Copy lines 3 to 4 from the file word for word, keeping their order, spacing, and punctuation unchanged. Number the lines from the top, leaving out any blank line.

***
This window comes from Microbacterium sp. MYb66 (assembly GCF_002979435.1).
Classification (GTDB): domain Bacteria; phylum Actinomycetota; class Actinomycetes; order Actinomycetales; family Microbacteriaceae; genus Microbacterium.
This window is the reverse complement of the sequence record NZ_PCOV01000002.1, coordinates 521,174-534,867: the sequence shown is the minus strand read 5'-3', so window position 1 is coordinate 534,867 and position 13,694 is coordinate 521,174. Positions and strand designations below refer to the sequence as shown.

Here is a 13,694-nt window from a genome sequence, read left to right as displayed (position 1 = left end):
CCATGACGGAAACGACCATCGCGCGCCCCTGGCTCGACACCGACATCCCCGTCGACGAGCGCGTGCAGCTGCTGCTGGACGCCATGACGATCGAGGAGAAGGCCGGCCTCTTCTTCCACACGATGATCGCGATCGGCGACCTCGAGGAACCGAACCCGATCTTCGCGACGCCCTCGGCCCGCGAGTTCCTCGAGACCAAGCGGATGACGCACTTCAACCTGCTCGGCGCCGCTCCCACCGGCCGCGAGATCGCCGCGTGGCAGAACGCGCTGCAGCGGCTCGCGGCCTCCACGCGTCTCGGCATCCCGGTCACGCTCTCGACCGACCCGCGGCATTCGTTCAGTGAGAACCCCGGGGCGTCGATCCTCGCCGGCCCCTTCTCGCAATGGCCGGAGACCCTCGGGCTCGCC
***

This window is the reverse complement of the sequence record NZ_PCOV01000002.1, coordinates 521,174-534,867: the sequence shown is the minus strand read 5'-3', so window position 1 is coordinate 534,867 and position 13,694 is coordinate 521,174. Positions and strand designations below refer to the sequence as shown.

Here is a 13,694-nt window from a genome sequence, read left to right as displayed (position 1 = left end):